And now the French, who, when joined with the English, had not been able to beat the Dutch fleets, gained a victory alone over the combined squadrons of Spain and Holland, on January 8, 1676. The duke of Vivonne, who was obliged to remain in Messina to restrain the populace, who already began to be displeased with their defenders, left the care of this engagement to Duquesne, his lieutenant-general, who was a man as extraordinary in his way as de Ruyter; he had, like him, risen to the command entirely by merit, but had never before had the management of a naval armament, having hitherto signalized himself rather in the character of a captain of a privateer than as the commander of a regular fleet. But whosoever possesses a genius for his art, and for carrying command, passes with great ease and quickness from the little to the great. Duquesne showed himself a very able officer in this action against de Ruyter, even though he only gained a small advantage over this experienced Hollander. He gave battle a second time to the enemy’s fleets off Aosta, March 12, 1676. In this engagement, de Ruyter received the wound which put an end to his glorious life. He was one of those men whose memories are still held in great veneration by the people of Holland. On his first entrance into sea life he was only a cabin boy, or captain’s servant, which makes him so much the more respectable. His name is equal with those of the princes of Nassau. The Spanish council gave him the title and patent of duke, an odd and ridiculous dignity to confer on a republican; the patent, however, did not arrive till after he was dead, when his children, proving themselves worthy of such a father, refused a title which is so earnestly sought after in our monarchies, but which is by no means to be preferred to the name of a good citizen.
Louis XIV. had too noble a soul not to be concerned at his death; and, when some of his courtiers represented to him that he was now rid of a troublesome and dangerous enemy, he replied: “Nevertheless, I cannot help being afflicted with the loss of a great man.”
Duquesne, the de Ruyter of the French, attacked the combined fleets a third time, immediately upon the death of the Dutch admiral, and sank, burned, and took several of their largest ships. The marshal, the duke of Vivonne, had chief command in this action; but it was nevertheless Duquesne who gained the victory. Europe stood amazed to see France, in so short a space of time, become as formidable on sea as on land. It is certain that these armaments and victories only served to spread the alarm through every state. The king of England, having entered upon the war to support the interest of France, was now desirous of joining the prince of Orange, who had lately married his niece. Besides, the great reputation gained in Sicily cost too much money, and lastly, the French evacuated Messina April 8, 1678, at the very time when they were thought to be on the point of making themselves masters of the island. Louis XIV. was greatly blamed for having, during the course of this war, undertaken many things which he could not go through with, and for quitting Messina, as he had done Holland, after a fruitless conquest.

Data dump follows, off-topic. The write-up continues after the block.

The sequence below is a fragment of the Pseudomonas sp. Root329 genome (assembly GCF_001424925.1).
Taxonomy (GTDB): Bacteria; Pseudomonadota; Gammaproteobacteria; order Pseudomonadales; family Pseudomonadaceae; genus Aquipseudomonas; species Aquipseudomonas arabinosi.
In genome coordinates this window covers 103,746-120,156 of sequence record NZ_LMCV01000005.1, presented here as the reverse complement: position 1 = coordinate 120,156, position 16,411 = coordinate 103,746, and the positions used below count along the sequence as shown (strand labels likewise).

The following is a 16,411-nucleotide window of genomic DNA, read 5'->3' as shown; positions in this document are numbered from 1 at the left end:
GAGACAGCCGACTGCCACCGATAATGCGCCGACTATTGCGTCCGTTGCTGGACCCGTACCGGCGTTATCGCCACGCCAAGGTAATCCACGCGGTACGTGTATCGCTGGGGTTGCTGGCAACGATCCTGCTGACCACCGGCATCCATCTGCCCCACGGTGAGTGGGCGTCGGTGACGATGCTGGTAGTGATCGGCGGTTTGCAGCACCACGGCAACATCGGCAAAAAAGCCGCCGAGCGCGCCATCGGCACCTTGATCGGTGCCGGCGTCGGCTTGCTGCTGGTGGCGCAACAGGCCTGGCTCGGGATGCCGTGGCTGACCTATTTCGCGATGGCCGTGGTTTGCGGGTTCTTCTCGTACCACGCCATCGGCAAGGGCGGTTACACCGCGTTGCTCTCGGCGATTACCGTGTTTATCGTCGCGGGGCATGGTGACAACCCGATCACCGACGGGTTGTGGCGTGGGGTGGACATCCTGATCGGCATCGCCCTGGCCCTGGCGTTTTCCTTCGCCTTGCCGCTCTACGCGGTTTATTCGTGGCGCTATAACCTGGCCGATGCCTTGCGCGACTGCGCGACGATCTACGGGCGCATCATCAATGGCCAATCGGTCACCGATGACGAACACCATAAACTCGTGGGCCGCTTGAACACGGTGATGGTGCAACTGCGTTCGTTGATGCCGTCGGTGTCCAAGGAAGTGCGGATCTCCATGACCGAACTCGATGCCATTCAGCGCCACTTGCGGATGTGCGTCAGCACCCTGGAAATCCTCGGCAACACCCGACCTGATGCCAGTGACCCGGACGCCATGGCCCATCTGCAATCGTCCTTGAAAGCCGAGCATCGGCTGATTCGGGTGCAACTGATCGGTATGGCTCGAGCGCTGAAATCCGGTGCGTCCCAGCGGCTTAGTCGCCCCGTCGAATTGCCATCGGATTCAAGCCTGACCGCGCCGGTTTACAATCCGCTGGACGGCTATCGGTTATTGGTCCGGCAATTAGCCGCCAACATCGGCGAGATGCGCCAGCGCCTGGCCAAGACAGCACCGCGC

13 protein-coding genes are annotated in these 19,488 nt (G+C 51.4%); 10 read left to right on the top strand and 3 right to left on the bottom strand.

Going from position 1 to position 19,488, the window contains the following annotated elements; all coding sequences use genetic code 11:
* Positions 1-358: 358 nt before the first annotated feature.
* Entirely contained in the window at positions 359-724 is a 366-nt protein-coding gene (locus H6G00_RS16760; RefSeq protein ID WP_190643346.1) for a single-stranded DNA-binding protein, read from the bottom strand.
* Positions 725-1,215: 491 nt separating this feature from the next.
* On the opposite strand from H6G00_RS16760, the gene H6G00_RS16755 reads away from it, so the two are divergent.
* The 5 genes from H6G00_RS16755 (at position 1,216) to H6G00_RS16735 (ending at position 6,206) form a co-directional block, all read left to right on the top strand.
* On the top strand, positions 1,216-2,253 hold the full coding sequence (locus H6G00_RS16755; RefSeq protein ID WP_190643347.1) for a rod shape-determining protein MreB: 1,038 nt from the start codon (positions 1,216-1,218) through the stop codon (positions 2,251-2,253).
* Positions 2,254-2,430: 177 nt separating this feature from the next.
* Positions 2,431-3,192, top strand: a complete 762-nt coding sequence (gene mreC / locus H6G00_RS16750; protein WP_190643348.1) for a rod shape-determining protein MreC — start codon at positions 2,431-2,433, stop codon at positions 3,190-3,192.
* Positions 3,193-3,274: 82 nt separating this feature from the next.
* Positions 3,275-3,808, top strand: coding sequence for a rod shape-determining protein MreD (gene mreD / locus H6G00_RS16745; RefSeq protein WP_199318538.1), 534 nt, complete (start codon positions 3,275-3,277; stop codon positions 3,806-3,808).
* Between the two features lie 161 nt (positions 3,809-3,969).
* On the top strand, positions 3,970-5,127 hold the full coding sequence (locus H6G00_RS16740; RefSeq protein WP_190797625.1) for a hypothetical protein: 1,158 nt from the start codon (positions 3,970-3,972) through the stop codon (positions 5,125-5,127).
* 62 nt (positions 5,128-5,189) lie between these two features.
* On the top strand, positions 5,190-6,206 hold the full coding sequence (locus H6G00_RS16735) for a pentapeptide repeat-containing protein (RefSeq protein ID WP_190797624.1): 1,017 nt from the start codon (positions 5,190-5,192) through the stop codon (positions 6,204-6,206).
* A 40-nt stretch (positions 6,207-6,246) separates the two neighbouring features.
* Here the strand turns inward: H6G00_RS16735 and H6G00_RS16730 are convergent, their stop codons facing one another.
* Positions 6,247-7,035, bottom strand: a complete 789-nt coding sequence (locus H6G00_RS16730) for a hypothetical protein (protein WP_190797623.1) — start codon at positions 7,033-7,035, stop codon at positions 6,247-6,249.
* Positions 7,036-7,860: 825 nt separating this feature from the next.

However, it must be allowed that a prince is very formidable who is no other way unsuccessful than in not being able to keep all his conquests. He pressed his enemies in every part of Europe. The war in Sicily had not cost him nearly so much money as it did the Spaniards, who were distressed and beaten in every place. He likewise raised up new enemies against the house of Austria; he fomented the troubles in Hungary, and his ambassadors at the Ottoman Porte pressed the sultan to carry the war into Germany, though at the same time common decency would have obliged him to send aid against those very people whom his politics had called in: for, at that time, the Swedes, his old allies, were engaged in an unsuccessful war against the elector of Brandenburg. This elector, father of the first king of Prussia, had begun to exalt his country to that degree of reputation which has since received so considerable an addition. He had just then taken Pomerania from the Swedes.
It is remarkable, that during the course of this war, there were almost continual conferences held for peace; first at Cologne, upon the fruitless mediation of the Swedes, and afterward at Nimeguen, by the equally useless interposition of the English, whose mediation was almost as idle a piece of ceremony as the arbitration of the pope. At the Treaty of Nimeguen, Louis XIV. was actually the only real arbiter: he made proposals for a peace, April 9, 1678, in the midst of his victories, and gave the enemy till May 10 to accept of them. He afterward allowed the states-general six weeks longer, upon their asking it in the most submissive manner.
He now entirely laid aside all ambitious views upon Holland; that republic had been so lucky, or skilful, as to appear only as an auxiliary in a war which was begun for its destruction; while the empire and Spain, who were at first only auxiliaries, were at length the principal parties.
The king greatly favored the trade of the Dutch by the conditions which he imposed upon them; he restored to them the city of Maestricht, and gave the Spaniards some towns to serve as barriers to the United Provinces; as Charleroi, Courtrai, Oudenarde, Ath, Ghent, and Limburg: but he reserved Bouchain, Condé, Ypres, Valenciennes, Cambray, Maubeuge, Aire, Saint Omer, Cassel, Charlemont, Popering, and Bailleul, which made a great part of Flanders. To these he added Franche-Comté, which had been already twice conquered; and these two provinces were no despicable fruits of the war.
He demanded nothing more of the empire than Freiburg or Philippsburg, which he left to the emperor’s choice. He reinstated the two brothers Fürstemberg in the bishopric of Strasburg, and their family estate, of which they had been stripped by the emperor, who still detained one of them in prison.